saw palmetto berry better than drugs for enlarged prostate

As if there was ever any doubt, a massive new systematic review and meta-analysis confirms what we already knew. When it comes to benign prostatic hyperplasia (BPH), or the enlarged prostate that is so annoying and common in older men, the herb saw palmetto berry is better than the best drugs the pharmacy has to offer.



As we recently discussed in Vol. 20, No. 8 of The Natural Path, saw palmetto has beaten finasteride (Proscar) in head-to-head studies (Phytomed 1997;3:309-13) and has been found by a research review to be just as effective (JAMA 1998;280:1604-9).

Saw palmetto berry has fared just as well against the newer alpha-blockers. The herb is at least as good as the drug tamsulosin (Flomax) (Eur Urol 2002;41:497-506; Eur Urol 2004;45:773-80; Prog Urol 2002;12(3):384-92; Int Urol Nephrol 2007;39(3):879-86; Vojnosanif Pregl 2013;70:1091-6), and, in men with severe BPH, it works even better (Eur Urol 2004;45:773-80).

The other really big advantage of saw palmetto is that the studies consistently find it to be safer, leading to fewer side effects, including the common prostate drug side effect of erectile dysfunction.

Now, a new meta-analysis has put all the research together and closed the door tightly on the prostate herb-drug debate.

The meta-analysis included 27 studies published between 1983 and 2016 that included a total of 5,800 men. Twelve of the studies were observational and 15 were controlled. All of the studies used 320mg of saw palmetto berry extract. Saw palmetto was compared to placebo or to drugs that included alpha-blockers, like tamsulosin; 5-alpha-reductase inhibitors, like finasteride; and others.

Compared to placebo, saw palmetto berry significantly reduced the number of times men woke up at night having to urinate: they had to go 64% less often. Urine flow increased significantly on the saw palmetto.

High quality studies compared saw palmetto to alpha-blockers, like tamsulosin, and, though the difference was not significant, International Prostate Symptom Scores (IPSS) improved more on saw palmetto. Saw palmetto was equal to tamsulosin for night time awakening and urine flow.

When saw palmetto was compared to finasteride’s class of drugs, IPSS improved equally.

Saw palmetto berry extract was able to significantly improve IPSS, urine flow, night time awakening to urinate, quality of life and prostate volume: that is, it actually shrunk the enlarged prostate. Importantly, meta-analysis of four studies confirmed that saw palmetto had no effect on sexual functioning, meaning that, unlike the drugs, it does not cause erectile dysfunction and there were significantly less ejaculation disorders. Specifically, saw palmetto improved IPSS by 5.73 points (to put that in perspective, an improvement of only 3.1 points was considered “clinically relevant”), urine flow improved by a significant 2.26 mL/s, men had to get up to urinate 1.56 fewer times per night, quality of life improved by a significant 1.07 points and prostate volume shrunk by 2.36 mL. In studies that lasted a year or longer, results were even better with quality of life improving by 1.31 points and prostate volume shrinking by a full 5.37 mL.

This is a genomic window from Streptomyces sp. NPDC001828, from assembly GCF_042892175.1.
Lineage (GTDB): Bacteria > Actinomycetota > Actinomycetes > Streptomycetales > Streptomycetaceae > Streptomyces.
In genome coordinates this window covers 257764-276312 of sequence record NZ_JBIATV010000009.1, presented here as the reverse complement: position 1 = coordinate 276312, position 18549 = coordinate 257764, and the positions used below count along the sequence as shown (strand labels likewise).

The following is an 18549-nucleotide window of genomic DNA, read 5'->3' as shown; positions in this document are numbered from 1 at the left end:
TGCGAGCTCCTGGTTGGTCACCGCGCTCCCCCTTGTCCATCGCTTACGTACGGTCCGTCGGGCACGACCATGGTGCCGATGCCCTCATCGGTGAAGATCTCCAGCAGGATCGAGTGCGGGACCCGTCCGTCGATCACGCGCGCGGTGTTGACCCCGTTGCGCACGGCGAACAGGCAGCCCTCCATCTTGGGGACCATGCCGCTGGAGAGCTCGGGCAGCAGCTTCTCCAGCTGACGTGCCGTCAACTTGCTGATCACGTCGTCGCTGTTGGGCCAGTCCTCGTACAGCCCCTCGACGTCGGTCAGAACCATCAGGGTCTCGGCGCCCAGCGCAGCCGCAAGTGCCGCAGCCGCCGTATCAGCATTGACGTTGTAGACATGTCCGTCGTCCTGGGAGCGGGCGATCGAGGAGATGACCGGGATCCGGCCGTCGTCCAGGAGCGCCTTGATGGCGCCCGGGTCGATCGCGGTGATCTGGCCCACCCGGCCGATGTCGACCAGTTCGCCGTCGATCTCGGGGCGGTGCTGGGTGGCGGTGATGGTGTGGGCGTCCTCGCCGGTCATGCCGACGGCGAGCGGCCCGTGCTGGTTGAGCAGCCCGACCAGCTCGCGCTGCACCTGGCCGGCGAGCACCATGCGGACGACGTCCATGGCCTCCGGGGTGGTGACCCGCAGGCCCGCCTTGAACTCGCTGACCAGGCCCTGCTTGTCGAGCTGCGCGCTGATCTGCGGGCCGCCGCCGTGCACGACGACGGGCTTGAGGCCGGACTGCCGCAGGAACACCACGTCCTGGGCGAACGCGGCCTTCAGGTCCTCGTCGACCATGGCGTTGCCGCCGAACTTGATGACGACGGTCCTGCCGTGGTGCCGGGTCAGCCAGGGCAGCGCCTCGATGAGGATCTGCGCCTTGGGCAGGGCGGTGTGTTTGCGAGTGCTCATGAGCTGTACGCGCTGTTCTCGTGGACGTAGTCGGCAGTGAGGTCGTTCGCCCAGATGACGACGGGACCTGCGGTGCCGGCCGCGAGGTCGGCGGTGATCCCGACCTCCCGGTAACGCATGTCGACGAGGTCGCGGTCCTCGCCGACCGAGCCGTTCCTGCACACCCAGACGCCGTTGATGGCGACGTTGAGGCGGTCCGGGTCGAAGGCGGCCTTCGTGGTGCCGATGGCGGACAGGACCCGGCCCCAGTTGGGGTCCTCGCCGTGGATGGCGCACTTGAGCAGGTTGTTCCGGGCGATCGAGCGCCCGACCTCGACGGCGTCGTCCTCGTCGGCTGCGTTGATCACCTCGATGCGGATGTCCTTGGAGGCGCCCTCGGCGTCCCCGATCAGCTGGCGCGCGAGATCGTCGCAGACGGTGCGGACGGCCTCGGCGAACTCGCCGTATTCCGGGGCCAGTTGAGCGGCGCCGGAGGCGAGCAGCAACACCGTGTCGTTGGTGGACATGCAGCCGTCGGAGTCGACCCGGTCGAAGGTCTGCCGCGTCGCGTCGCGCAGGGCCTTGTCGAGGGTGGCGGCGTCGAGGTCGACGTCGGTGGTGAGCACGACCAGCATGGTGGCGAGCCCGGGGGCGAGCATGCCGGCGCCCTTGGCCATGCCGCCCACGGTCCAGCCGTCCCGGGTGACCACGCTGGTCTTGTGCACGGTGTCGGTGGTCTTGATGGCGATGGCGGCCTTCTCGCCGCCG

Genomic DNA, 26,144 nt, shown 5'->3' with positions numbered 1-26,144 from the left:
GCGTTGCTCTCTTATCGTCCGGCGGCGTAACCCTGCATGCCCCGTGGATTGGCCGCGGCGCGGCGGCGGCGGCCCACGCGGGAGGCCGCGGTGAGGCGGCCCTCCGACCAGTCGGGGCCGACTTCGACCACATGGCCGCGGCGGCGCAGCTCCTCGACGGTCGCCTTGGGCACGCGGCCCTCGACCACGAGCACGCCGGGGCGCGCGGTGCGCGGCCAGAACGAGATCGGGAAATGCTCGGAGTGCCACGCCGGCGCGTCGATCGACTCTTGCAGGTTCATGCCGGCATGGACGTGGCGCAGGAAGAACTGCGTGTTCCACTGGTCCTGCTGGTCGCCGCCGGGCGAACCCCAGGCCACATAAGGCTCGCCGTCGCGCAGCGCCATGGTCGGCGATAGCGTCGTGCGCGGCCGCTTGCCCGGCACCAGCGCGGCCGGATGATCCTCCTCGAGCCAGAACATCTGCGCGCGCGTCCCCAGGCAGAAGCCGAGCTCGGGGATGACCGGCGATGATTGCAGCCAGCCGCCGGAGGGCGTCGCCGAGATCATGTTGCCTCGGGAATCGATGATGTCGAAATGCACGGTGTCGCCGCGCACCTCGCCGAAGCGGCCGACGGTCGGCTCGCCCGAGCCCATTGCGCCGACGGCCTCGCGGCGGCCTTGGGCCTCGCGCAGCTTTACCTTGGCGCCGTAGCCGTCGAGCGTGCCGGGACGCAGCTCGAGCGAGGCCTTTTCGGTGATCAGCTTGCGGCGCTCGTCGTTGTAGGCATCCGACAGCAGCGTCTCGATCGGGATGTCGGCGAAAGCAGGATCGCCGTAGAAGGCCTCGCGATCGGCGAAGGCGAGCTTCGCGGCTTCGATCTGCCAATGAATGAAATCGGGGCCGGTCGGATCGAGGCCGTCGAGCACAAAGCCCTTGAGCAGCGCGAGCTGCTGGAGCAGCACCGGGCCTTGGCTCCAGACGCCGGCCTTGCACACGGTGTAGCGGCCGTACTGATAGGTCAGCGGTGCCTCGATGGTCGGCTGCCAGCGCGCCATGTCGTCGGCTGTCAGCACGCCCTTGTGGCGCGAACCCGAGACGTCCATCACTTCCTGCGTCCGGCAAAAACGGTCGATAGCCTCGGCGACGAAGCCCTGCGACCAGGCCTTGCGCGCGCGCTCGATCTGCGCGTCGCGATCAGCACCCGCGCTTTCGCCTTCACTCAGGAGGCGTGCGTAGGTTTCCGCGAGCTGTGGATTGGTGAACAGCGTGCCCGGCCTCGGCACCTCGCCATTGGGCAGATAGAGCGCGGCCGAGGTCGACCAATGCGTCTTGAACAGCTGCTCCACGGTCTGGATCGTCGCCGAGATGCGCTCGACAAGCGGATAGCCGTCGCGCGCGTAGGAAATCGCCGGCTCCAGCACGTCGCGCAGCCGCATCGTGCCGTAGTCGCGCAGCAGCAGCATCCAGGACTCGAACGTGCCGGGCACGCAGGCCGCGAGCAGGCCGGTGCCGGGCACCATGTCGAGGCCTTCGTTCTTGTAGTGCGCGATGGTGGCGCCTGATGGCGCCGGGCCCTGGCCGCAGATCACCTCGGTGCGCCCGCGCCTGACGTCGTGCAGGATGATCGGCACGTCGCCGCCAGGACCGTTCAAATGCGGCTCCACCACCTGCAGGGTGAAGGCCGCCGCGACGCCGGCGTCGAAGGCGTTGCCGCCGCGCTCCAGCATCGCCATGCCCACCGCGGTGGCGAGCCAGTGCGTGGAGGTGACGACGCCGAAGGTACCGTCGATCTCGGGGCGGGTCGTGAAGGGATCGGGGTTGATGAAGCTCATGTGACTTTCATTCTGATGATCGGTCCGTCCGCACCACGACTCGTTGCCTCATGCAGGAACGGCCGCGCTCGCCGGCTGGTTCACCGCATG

Once again, the major benefit of the safety of the herb was clear. Long term use of saw palmetto was safe and well tolerated, included no adverse effects on sexual function. The researchers highlighted that, in an older population that is often on several medications, an effective treatment for BPH that is very safe and has “very limited” drug interactions” is “of relevance.”

Interestingly, the researchers recommend that, based on this meta-analysis, the next update for the treatment of BPH should recommend considering saw palmetto berry extract as a treatment option.

This very exciting systematic review and meta-analysis firmly establishes the benefit of a herbal treatment over pharmaceutical treatment.


BJU Int 2018;122(6):1049-1065


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For much more on preventing and treating enlarged prostate naturally, see our books The Family Naturopathic Encyclopedia and Sex & Fertility: Natural Solutions .

For comprehensive help with benign prostatic hyperplasia, make an appointment to see Linda Woolven now.


The Natural Path
 is intended for educational purposes only and is in no way intended for self-diagnosis or self-treatment. For health problems, consult a qualified health practitioner for a comprehensive program.

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